Manufacturers need to collaborate on electrification projects
29 March 2019
Almost half (48%) of Autovista Group’s Daily News Brief readers that expressed an opinion believe that manufacturers should concentrate collaboration efforts on the electrification of vehicles.
Our latest survey asked which areas carmakers should look for partners in, following a spate of announcements from the industry over collaboration across a range of markets and technologies. Ford and Volkswagen (VW) are developing commercial vehicles, while BMW and Daimler will work together on mobility services and autonomous vehicles. Inter-group sharing will also see all VW Group brands take advantage of the MEB electric vehicle platform, with the German company also sharing it with new partners.
Electrification strategy was the most popular choice for readers. The route to market for hybrid, plug-in hybrid (PHEV) and electric vehicles (EVs) is a long and expensive one, although with strict CO2 targets looming and the collapse of diesel sales, it is also now an imperative one. Developing and sharing technology in this market will bring the technology to showrooms quicker, therefore improving sales, while also reducing costs involved and therefore allowing price parity with traditional engines to come sooner than expected.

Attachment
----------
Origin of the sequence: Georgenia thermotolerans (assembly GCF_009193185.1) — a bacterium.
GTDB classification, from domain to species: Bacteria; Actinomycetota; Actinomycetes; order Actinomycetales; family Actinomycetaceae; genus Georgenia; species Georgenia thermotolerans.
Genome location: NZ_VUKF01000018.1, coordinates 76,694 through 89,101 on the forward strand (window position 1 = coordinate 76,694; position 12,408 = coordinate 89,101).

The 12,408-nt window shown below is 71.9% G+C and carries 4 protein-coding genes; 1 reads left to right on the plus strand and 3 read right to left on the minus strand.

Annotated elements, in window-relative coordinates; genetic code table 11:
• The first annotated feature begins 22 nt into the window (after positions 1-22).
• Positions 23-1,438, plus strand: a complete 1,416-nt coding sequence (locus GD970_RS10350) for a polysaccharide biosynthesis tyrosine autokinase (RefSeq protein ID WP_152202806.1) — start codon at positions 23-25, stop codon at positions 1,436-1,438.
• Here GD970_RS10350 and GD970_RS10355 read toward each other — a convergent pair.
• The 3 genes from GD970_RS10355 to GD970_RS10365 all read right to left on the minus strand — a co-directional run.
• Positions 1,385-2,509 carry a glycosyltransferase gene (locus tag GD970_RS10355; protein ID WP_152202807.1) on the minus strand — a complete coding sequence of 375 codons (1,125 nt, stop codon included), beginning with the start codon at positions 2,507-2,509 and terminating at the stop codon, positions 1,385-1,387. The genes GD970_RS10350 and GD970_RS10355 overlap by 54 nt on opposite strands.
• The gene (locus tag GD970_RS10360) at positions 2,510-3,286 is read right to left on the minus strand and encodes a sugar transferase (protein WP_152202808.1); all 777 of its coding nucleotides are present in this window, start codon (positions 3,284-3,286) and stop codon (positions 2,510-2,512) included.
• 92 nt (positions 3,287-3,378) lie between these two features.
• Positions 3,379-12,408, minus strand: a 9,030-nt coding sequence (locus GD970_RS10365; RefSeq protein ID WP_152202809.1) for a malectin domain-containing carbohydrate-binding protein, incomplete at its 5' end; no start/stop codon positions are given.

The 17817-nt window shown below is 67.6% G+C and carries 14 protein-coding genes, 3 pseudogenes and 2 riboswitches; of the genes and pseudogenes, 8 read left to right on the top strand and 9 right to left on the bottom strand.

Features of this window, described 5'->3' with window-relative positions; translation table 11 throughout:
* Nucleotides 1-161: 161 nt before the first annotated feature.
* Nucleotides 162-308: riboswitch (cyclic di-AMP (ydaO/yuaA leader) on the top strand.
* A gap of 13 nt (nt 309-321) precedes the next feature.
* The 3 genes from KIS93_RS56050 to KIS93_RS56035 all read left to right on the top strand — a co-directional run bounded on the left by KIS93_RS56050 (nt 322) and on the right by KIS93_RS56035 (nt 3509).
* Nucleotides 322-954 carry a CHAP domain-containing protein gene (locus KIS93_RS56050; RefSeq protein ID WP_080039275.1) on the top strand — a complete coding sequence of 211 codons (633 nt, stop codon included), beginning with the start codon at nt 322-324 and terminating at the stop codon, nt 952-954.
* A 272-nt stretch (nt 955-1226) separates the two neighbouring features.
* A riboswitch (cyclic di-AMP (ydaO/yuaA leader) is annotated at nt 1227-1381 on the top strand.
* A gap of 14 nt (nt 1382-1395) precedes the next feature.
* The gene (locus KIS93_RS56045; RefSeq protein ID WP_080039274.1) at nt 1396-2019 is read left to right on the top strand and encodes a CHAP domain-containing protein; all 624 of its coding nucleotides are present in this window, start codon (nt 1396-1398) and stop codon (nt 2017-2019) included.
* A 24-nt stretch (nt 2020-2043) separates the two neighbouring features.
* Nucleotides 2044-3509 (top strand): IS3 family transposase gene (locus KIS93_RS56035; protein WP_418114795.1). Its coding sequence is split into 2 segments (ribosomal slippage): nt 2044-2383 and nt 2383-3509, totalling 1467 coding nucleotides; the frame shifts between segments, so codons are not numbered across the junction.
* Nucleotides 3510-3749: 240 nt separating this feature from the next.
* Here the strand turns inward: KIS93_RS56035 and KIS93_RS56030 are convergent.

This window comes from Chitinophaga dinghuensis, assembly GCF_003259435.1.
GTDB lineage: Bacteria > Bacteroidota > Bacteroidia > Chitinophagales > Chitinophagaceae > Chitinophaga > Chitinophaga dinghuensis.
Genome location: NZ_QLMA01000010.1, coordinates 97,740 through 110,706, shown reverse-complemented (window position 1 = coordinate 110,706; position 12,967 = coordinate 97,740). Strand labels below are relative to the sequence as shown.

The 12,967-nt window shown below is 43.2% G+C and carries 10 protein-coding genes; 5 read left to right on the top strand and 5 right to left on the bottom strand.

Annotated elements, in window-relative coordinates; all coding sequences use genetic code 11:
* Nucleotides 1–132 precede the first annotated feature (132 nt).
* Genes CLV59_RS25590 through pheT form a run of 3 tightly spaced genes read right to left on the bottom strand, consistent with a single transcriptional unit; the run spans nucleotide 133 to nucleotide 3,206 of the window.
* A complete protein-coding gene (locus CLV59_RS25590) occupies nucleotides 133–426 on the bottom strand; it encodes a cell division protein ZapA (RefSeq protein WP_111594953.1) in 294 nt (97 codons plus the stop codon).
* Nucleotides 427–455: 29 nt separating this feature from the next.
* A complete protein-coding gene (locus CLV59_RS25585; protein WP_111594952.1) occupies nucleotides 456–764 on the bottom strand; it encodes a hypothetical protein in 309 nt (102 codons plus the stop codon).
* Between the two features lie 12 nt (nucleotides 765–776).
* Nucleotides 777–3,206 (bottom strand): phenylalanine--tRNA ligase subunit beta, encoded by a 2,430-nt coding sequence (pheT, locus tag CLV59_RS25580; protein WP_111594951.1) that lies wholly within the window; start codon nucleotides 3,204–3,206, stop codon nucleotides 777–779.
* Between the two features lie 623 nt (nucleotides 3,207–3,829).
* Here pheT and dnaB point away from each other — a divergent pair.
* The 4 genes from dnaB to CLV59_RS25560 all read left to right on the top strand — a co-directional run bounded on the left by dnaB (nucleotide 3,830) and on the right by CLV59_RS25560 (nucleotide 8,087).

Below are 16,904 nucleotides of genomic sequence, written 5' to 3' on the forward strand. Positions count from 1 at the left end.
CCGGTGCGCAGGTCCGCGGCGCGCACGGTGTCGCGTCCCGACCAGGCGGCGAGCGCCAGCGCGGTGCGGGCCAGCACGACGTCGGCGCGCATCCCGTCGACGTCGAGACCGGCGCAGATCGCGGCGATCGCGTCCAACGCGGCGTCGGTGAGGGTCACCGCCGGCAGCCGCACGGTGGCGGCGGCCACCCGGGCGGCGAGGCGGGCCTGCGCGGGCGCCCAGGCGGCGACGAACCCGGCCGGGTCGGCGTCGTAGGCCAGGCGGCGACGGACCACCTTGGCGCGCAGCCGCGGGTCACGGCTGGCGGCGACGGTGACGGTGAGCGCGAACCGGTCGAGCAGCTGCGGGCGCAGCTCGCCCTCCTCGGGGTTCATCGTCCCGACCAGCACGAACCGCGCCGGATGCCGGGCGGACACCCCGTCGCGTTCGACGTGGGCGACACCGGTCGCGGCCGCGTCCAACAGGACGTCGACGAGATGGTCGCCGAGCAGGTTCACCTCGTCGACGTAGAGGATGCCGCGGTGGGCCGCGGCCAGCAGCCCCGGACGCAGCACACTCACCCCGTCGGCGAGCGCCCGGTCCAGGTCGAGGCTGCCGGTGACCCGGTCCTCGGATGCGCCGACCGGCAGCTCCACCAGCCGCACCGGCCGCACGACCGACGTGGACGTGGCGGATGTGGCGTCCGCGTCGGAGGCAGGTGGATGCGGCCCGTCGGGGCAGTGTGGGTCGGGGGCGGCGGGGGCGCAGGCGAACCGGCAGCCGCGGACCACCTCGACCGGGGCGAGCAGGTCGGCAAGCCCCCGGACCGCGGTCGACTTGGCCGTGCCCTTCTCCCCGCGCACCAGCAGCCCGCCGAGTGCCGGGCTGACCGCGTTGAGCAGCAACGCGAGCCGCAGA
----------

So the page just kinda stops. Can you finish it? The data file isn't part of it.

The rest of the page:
Over a fifth (21%) of readers felt that autonomous collaboration, the likes of which BMW and Daimler are setting out on, would be the most important area of collaboration. Strategies around this technology are not quite as urgent as electrification yet in order to counter the threat of market penetration by outside sources, specifically from technology companies, carmakers feel threatened. Another costly exercise, collaboration would diffuse development penalties although it may not shorten the route to market due to the need for new road traffic legislation across Europe.
Mobility services was also a popular choice, with 16% of voters choosing this market as their most important area. This equates to the changing ownership patterns of consumers, many of whom find that buying a vehicle is not as necessary as it was just a few years ago. Therefore, the divergence into car-sharing schemes is another profit spinner, although it is again a difficult market to enter with established players such as Uber and Lyft holding dominance in some territories.
Readers felt less inclined to recommend that carmakers share models and platforms for standard vehicles (11%), an approach taken by Toyota and Suzuki for example. Their partnership will see hybrid technology shared with the smaller manufacturer, while a standard compact vehicle based on Suzuki’s models will be built for Toyota to sell in India, opening one of the largest global markets to the manufacturer. Yet with the push for electrification and autonomy, it is perhaps unsurprising this was not as popular a choice in our survey.
Finally, 4% of voters went for ‘other’ and comments revolved around the same theme – telematics and connected systems. Data gathering is a big part of business today and the need for constant communication with customers is driving partnerships between technology companies and carmakers. This is a likely path that will continue, although perhaps less so between manufacturers themselves.